In Daniel 11:1-12:13, Stanley suggests that the vision described in Daniel 11-12 is compatible with the history of the period that most scholars believe that it was created after the events took place,  which is an example of ‘retroactively predicted events’ or vaticinia ex eventu as Bandstra mentions, that is, “making predictions a subtle form of literary fiction.”(Stanley, p490) In reality, the events “predicted” in these visions had already happened by the time of writing and the writer assured that Daniel’s predictions were historically accurate. The readers who knew the accuracy of the visions would accept the message of the visions, that is, Yahweh’s victory over Antiochus IV, which would encourage them to keep their faith and not to turn away in the face of persecution. (p490-491)

As for the latter part of Daniel 11 (11:20-45), Stanley suggests it describes the rise and fall of Antiochus IV persecuting the Jews from 167-164 BCE. and that none of the events described here never took place. The reason for this loss of accuracy of the prediction, Stanley assures, is that the person who created the visions was writing it during the time of Antiochus IV whom the writer viewed an evil threat to be stopped only by divine intervention; the author intended to encourage his fellow Jews to keep their faith in the midst of a painful and seemingly hopeless persecution of Antiochus IV through the vivid description of the ultimate victory of Yahweh. This is compatible with the function of apocalyptic literature that Dr. Lester mentions in the lecture, that is, to provide comfort for the members of the communities in crisis and tell them how to respond to the crisis; to keep their faith and not to turn away in the face of persecution.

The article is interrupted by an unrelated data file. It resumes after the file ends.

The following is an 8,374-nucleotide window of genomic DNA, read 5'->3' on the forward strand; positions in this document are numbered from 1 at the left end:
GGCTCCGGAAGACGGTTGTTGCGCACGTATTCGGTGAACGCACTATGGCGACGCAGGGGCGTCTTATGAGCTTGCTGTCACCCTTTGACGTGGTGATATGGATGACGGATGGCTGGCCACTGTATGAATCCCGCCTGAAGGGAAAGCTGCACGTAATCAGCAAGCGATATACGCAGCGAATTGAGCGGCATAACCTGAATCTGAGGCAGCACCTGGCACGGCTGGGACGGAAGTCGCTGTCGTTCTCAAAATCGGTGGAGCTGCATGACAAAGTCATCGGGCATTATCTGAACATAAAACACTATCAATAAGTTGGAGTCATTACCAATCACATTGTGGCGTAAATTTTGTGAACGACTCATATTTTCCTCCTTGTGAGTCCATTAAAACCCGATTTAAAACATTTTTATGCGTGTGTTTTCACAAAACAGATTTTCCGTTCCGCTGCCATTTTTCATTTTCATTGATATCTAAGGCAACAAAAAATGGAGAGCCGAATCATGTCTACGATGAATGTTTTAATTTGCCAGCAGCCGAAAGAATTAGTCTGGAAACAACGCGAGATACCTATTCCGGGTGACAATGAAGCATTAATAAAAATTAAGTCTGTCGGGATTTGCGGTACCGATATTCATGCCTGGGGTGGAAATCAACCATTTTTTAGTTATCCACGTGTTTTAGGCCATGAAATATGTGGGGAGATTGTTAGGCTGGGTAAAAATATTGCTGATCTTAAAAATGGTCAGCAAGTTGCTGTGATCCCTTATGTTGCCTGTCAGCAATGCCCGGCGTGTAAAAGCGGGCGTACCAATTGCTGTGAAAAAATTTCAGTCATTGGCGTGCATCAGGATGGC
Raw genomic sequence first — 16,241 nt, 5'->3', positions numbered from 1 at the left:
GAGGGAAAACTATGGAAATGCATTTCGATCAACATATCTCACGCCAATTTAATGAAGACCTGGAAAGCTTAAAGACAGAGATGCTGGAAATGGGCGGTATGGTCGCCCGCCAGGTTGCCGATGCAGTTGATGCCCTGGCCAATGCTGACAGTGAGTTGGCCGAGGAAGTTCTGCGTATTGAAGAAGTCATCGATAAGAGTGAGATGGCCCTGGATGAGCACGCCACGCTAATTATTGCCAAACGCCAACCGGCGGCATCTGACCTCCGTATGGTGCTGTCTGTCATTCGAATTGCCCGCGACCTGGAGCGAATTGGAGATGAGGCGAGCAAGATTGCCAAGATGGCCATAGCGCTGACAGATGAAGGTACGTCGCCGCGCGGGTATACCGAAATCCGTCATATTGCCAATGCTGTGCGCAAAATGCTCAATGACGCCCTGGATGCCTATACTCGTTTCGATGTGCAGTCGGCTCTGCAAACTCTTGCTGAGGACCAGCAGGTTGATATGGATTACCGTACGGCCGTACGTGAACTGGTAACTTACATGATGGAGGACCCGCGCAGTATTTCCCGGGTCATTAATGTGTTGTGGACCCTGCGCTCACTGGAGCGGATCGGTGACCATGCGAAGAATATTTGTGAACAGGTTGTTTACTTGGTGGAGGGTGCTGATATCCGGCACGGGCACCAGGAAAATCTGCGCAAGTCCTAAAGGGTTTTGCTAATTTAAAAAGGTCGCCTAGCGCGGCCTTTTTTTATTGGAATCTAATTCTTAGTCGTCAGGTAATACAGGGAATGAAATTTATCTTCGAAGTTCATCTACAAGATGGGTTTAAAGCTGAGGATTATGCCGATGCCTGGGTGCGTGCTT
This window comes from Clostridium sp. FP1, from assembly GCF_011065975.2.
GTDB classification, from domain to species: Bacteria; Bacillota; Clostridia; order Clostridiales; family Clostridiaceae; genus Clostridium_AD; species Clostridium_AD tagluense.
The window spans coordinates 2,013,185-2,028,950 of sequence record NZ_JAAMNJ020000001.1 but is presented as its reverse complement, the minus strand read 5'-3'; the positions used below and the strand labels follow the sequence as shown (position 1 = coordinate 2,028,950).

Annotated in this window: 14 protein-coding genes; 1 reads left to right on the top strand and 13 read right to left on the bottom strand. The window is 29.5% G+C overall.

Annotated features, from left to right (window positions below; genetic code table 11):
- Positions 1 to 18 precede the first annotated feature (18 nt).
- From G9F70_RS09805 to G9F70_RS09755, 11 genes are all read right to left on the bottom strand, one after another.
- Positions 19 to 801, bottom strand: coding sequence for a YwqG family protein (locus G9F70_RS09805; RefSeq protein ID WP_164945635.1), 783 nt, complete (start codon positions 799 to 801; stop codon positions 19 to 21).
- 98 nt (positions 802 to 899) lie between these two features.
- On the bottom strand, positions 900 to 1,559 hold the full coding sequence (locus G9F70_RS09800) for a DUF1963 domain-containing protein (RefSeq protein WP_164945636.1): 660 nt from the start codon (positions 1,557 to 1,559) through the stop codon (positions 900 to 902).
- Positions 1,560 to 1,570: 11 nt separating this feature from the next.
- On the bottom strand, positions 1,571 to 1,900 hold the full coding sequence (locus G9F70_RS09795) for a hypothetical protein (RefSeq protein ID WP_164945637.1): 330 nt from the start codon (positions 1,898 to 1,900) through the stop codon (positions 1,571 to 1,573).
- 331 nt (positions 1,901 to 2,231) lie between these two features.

Stanley explains in detail that in 11:40, the vision speaks of a final series of battles that will end with the death of “the king of the north” , that is,  Antiochus IV; in 12:1-2, 13, the vision of the resurrection of the dead and the final judgment follows. (P490)  In other words,  “even if they should be forced to die for their faith, Daniel’s vision assured them that they would soon be restored to life and rewarded by Yahweh.” (Stanley p491) This would be what the author of Daniel intended to speak out with the elements of apocalyptic literature in it.

The Ancient Near Eastern Literature and the Biblical Wisdom

Among the Ancient Near Eastern Literature that helps us better understand biblical Wisdom, there are some Egyptian and Mesopotamian literature of wisdom, which show close connection to relevant biblical texts in the Old Testament.